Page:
Router Battery Backup

A large 12v car battery will work well.

I have seen a guide on how to do that whole setup, but I am afraid my patience (read technical ability) for such projects are quite limited. A plug and play solution would be ideal.
 
Has anyone actually noticed whether their fiber line stays connected during load shedding?
 
Yes it has battery backup like most ADSL and Fibre infrastructure.
 
I am about to cut over all the network switches and the fibre ONT to a battery backed supply.
Most of the items except a few are 12V DC
 
Here's what you need:
1 x 12V 7.2Ah gel lead acid battery (the standard alarm battery)
A charger designed for charging that battery
A voltage regulator to 5V DC if your router is designed to work from 5V DC

The charger has to supply 13.8V nominally.. 12V regulated (as per most wall bricks) is not going to cut it. Also most wall bricks will see the battery's charge current and internal impedance as a short and go into short circuit protection.

You can get all of this kit from any decent security shop for cheap.
 
Anyone using anyone of these two to backup ADSL router during power outages? If so, any feedback or other relatively cheap solutions?

https://www.geewiz.co.za/ups/80323-linkqnet-epower-12v-25w-dc-ups-for-d-link-routers.html

OR

https://www.geewiz.co.za/ups/68271-...SFDRREF=SFDR_231141486&ptcid=2961_1_331250391
has anyone tried using these on those raycore devices??? also I have to power the raycore device and the TPlink router. The raycore requires 12v and tplink 9v, how do u do that ?
 
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Has anyone actually noticed whether their fiber line stays connected during load shedding?
it stays live - so if you have power you can still have the internet.

I have a long run UPS and fibre is still live during load shedding power outages
 
Here's what you need:
1 x 12V 7.2Ah gel lead acid battery (the standard alarm battery)
A charger designed for charging that battery
A voltage regulator to 5V DC if your router is designed to work from 5V DC

The charger has to supply 13.8V nominally.. 12V regulated (as per most wall bricks) is not going to cut it. Also most wall bricks will see the battery's charge current and internal impedance as a short and go into short circuit protection.

You can get all of this kit from any decent security shop for cheap.

So does the 13.8V go to the routers as well?

I've been piggy-backing some other devices off my 7.2Ah alarm battery but was hoping a better 12V UPS with ~20Ah battery could be bought off the shelf. Thinking of also connecting a switch with LED lights to it.
 
So does the 13.8V go to the routers as well?

I've been piggy-backing some other devices off my 7.2Ah alarm battery but was hoping a better 12V UPS with ~20Ah battery could be bought off the shelf. Thinking of also connecting a switch with LED lights to it.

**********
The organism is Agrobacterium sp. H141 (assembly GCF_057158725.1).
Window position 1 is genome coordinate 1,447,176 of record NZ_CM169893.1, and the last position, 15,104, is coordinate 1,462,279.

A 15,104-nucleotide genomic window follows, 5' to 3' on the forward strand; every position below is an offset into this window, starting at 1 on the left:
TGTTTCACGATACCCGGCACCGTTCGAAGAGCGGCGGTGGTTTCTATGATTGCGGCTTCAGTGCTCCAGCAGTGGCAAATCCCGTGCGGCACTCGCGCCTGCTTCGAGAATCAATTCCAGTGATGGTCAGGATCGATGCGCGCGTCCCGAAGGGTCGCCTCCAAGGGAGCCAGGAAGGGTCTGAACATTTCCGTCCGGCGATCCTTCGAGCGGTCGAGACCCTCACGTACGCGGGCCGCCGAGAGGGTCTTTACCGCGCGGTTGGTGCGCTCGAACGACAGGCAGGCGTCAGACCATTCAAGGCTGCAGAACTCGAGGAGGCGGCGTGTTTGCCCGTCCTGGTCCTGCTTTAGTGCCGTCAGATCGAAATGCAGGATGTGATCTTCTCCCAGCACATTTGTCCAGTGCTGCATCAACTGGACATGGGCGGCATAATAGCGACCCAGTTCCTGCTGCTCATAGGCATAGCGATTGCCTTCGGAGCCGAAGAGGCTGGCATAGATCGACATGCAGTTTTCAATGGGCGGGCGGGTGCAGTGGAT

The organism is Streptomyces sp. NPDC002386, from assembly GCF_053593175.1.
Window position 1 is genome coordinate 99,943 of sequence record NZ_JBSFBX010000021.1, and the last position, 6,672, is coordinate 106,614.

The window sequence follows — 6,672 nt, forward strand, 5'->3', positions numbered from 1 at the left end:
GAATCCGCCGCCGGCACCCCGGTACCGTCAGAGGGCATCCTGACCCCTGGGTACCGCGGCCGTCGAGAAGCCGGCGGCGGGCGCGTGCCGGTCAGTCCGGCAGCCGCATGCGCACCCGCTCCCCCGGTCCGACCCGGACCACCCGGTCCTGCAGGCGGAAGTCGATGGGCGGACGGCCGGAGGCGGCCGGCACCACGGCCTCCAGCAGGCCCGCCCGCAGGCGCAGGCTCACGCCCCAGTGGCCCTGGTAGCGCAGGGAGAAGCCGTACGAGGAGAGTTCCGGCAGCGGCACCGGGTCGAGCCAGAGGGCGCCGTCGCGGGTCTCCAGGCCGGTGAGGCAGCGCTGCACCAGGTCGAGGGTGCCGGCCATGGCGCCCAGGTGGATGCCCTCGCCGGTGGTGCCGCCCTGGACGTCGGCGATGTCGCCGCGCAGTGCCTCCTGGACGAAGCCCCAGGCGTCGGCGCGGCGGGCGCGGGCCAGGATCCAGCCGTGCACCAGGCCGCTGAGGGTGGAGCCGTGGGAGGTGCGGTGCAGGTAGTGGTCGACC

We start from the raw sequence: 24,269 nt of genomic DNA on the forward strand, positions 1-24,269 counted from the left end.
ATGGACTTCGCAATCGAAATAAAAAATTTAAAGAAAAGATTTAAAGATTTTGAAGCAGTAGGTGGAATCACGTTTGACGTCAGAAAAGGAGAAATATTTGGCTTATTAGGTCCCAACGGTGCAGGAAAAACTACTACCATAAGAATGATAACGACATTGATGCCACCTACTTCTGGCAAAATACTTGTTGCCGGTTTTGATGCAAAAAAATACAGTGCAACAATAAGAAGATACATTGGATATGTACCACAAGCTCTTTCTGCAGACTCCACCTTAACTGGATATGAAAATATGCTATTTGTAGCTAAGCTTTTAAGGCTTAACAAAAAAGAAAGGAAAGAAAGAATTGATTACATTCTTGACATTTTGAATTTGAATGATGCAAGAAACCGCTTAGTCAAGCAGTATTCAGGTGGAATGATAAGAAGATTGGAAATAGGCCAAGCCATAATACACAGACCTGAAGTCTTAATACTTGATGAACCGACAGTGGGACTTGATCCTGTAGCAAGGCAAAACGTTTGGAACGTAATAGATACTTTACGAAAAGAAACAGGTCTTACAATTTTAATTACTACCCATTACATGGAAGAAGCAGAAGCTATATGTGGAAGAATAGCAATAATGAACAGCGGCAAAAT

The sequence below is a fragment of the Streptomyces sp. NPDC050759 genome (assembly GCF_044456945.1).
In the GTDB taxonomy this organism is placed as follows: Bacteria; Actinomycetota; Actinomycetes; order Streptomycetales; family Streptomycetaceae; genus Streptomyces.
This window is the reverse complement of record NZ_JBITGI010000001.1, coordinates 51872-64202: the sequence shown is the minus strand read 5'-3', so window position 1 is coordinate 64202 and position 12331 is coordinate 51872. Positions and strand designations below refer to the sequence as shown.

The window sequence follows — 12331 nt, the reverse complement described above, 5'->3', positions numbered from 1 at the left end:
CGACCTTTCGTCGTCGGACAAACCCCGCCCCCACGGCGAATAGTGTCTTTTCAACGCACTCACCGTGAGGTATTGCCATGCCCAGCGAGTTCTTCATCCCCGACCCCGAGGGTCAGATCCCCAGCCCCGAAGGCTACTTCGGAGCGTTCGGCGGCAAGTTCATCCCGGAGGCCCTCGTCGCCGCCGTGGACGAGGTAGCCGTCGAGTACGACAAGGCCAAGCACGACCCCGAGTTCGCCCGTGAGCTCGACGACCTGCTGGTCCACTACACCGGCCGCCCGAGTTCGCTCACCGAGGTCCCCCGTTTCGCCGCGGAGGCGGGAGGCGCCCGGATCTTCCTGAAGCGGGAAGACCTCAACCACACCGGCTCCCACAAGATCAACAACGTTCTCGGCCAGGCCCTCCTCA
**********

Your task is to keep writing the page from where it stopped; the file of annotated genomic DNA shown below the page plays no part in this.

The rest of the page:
Yes it does, but since the router will have on-board regulators to 3.3V and 1.8V for the VLSI chips, there's no issue...
 
Just do a general search for CCTV battery backup, there are loads of options. I've been using one for a while and have some MR16 downlights on it too. You can easily increase the battery capacity too.
 
Just do a general search for CCTV battery backup, there are loads of options. I've been using one for a while and have some MR16 downlights on it too. You can easily increase the battery capacity too.

Yes I see the CCTV power supplies... just don't know enough to see what the efficiency would be and whether an intelligent charger wouldn't be better.

I'm guessing I could simply connect the CPE, router, alarm, raspberry pi + sensors directly to my current alarm battery/charger if the charger can handle it? Then assuming I can add batteries as I want, I can connect a higher load to the batteries only during loadshedding (lights)?
 
Yes I see the CCTV power supplies... just don't know enough to see what the efficiency would be and whether an intelligent charger wouldn't be better.

I'm guessing I could simply connect the CPE, router, alarm, raspberry pi + sensors directly to my current alarm battery/charger if the charger can handle it? Then assuming I can add batteries as I want, I can connect a higher load to the batteries only during loadshedding (lights)?
Get the following:
1 x 12V "leisure battery" intended for caravans
1 x 10A charger from Centurion Systems (this beast is the boss)
Problem solved indefinitely
 
Get the following:
1 x 12V "leisure battery" intended for caravans
1 x 10A charger from Centurion Systems (this beast is the boss)
Problem solved indefinitely
Yup, just make sure it is a Deep Cycle battery :thumbsup:
 
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